As international borders close and travel becomes increasingly restricted as a result of efforts to limit the spread and of CoVid-19, it is a pleasure to be able to share news about a new organisation seeking to build international solidarity and support for social justice activism. Even better, it is an organisation of Black queer men seeking to support Black queer men globally.
The current pandemic is evidence for any doubters that our world is increasingly interconnected and that we are interdependent. Transnational corporations, international political movements, and socially conservative religious organisations, operate across borders. Where they choose to act against the interests of Black queer men and others with minoritised sexualities, we too need to build cross-border responses.
Reasons for building international networks among queer men in the African diaspora are not merely defensive – we have a lot to learn from each other that can be relevant in progressing our missions in our own respective political jurisdictions.
At the 2018 International Aids Conference in Amsterdam, BlackOut organised ‘Diasporan Dialogues‘. Our aim was to bring together Black queer men from around the world – activists, artists, writers, researchers or medical professionals, to share learning and knowledge; to make connections with them and begin to explore how we could collectively work to find solutions to both shared and unique challenges we face in our communities.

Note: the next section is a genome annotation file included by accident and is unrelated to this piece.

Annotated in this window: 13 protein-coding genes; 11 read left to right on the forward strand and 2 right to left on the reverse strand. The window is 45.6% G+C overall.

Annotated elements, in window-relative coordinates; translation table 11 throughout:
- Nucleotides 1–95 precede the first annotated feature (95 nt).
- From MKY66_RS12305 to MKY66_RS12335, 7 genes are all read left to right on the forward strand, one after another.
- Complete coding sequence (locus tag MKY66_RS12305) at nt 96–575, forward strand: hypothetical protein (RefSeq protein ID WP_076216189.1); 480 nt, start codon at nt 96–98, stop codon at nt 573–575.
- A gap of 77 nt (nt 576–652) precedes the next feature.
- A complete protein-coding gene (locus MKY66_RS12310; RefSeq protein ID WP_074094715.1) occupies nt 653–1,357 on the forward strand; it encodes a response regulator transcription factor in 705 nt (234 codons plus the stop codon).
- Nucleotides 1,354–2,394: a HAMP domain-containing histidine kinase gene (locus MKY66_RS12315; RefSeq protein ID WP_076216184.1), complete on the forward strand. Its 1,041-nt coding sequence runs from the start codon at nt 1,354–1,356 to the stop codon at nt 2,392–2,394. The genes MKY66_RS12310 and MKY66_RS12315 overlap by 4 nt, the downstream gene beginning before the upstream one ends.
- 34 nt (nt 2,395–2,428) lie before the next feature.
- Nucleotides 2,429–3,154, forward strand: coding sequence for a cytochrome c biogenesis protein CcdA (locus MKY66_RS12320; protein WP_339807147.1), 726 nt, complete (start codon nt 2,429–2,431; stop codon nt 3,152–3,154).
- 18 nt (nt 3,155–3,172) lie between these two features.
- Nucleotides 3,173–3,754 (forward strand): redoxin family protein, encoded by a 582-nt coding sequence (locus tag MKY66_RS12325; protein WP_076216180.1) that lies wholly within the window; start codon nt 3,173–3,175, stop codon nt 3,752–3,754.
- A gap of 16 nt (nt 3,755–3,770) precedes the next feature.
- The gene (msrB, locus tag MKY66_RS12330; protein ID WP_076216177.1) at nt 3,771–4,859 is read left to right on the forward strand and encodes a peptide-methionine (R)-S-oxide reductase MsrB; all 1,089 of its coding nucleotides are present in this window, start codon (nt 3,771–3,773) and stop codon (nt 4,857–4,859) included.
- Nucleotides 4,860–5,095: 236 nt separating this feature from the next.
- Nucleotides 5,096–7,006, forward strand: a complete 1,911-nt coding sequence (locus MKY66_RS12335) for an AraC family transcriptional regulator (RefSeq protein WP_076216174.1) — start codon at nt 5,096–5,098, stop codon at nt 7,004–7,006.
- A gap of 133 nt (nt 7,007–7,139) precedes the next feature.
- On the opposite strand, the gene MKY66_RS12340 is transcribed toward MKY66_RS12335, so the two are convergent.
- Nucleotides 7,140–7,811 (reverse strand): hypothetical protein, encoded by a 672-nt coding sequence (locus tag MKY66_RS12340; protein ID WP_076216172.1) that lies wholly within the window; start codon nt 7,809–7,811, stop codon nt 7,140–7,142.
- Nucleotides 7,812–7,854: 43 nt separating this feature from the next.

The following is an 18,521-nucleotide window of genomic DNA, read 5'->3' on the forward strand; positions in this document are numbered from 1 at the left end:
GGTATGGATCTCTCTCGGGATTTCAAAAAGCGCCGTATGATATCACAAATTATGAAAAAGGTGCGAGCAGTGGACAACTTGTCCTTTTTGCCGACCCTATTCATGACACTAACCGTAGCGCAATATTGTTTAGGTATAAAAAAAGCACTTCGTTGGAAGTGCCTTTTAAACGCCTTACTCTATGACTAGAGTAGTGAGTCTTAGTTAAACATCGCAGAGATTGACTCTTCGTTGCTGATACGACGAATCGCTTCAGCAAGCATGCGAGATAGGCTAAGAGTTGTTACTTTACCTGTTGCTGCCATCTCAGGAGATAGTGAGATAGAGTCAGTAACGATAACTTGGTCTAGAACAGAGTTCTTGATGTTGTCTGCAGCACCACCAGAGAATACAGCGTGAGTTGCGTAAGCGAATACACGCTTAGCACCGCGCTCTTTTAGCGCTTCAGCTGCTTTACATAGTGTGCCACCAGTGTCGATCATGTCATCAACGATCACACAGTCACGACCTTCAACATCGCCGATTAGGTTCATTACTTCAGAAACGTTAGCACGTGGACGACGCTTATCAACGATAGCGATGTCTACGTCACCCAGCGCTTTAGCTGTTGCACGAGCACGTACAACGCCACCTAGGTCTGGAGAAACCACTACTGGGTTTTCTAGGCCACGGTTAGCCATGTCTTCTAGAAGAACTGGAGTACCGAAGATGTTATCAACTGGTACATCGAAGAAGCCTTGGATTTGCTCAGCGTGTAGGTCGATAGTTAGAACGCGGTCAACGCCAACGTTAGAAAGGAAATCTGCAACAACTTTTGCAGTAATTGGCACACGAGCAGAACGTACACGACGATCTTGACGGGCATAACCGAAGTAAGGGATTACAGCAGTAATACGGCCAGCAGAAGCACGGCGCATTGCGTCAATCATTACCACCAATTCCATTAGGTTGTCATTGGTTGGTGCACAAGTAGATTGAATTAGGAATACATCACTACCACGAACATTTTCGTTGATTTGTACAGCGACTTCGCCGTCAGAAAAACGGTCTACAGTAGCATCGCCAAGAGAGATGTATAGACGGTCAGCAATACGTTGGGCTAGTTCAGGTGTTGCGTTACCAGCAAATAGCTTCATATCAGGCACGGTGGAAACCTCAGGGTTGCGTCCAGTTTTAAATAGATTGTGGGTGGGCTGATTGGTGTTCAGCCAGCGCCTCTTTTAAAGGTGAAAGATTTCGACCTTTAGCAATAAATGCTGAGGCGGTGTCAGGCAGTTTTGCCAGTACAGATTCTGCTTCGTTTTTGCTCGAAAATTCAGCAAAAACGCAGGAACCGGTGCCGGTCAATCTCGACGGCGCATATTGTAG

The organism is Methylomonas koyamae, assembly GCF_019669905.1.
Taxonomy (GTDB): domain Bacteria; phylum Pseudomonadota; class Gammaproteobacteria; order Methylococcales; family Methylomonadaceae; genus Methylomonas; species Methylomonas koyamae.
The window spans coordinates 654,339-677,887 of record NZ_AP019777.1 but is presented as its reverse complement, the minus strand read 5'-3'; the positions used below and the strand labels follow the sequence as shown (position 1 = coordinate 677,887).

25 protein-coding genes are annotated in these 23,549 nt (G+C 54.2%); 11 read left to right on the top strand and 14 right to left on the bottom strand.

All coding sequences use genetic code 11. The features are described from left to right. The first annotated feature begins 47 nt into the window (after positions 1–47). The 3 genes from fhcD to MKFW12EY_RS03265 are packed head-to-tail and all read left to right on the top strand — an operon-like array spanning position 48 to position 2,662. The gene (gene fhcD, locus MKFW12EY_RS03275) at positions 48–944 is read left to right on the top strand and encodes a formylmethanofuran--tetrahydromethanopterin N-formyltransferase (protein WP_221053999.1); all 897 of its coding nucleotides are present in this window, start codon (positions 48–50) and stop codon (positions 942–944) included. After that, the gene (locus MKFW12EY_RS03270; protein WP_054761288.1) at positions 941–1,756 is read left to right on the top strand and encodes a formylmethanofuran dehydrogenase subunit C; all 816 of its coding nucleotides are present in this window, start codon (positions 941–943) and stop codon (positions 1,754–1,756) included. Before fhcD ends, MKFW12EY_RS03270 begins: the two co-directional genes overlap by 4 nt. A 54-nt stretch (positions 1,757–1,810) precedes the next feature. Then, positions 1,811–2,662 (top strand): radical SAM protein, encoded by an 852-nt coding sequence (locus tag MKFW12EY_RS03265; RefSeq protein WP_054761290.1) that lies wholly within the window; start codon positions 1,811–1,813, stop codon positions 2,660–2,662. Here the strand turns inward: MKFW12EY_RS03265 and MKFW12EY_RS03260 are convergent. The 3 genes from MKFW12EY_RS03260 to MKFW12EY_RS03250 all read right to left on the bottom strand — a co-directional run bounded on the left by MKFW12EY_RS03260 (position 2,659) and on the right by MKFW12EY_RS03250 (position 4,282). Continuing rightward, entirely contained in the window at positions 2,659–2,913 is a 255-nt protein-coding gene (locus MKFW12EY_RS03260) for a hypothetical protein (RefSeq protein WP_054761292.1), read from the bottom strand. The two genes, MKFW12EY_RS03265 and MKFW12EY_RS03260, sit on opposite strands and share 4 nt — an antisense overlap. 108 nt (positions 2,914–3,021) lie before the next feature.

The events, as well as creating space for what we believe to be crucial conversations, also encouraged us to reflect on our need to understand better the different ways in which racism and homophobia manifest at national level. Failing to acknowledge differential levels of privilege can often stifle authentic engagement across the African diaspora and leave us talking at cross purposes.
It quickly became clear that we all walk the tightrope of life in racist, homophobic, heteronormative spaces that have a detrimental impact on our health, well-being and, too often, our very existence. The events also confirmed for us, the psychological and practical benefits of efforts in support of activism and in solidarity with activists, who can often feel isolated and under immense pressure.
We are delighted that discussions about how we build international solidarity have borne fruit. The Global Black Gay Men Connect (GBGMC) collective has reached a significant stage in its development – formal establishment.
We are also delighted that BlackOut UK, via Marc Thompson, will have a seat at the table. Marc has joined the inaugural board of directors.
Board members are in a good position to shape a global conversation about Black queer men, in which we are more than victims, or passive beneficiaries. The insights we are developing through BlackOut’s work – e.g. sharing work, distributed leadership, supporting each other, co-designing interventions, collaborative funding, as well as the voices and experiences of Black queer men in the UK and across Europe will be represented.
Global Black Gay Men Connect will now enter a period of further development. There are numerous challenges in building international organisations – especially those that seek to support the delivery of social justice, and who are ambitious to be effective and accountable. They start with an impressive sense of purpose and recognition of the urgency of the challenges we face. They note:
The members represent our belief that our core issues are at a make-or-break moment, and we need solutions bold enough to meet our greatest challenges and big enough to motivate all of us to get it done.
In announcing the start of this next phase of their work GBGMC have already set out some clues as to the direction they will take:
- supporting local capacity for delivery
- defending human rights
- distributing leadership among communities
Already a promising start. We wish them good fortune and offer our support.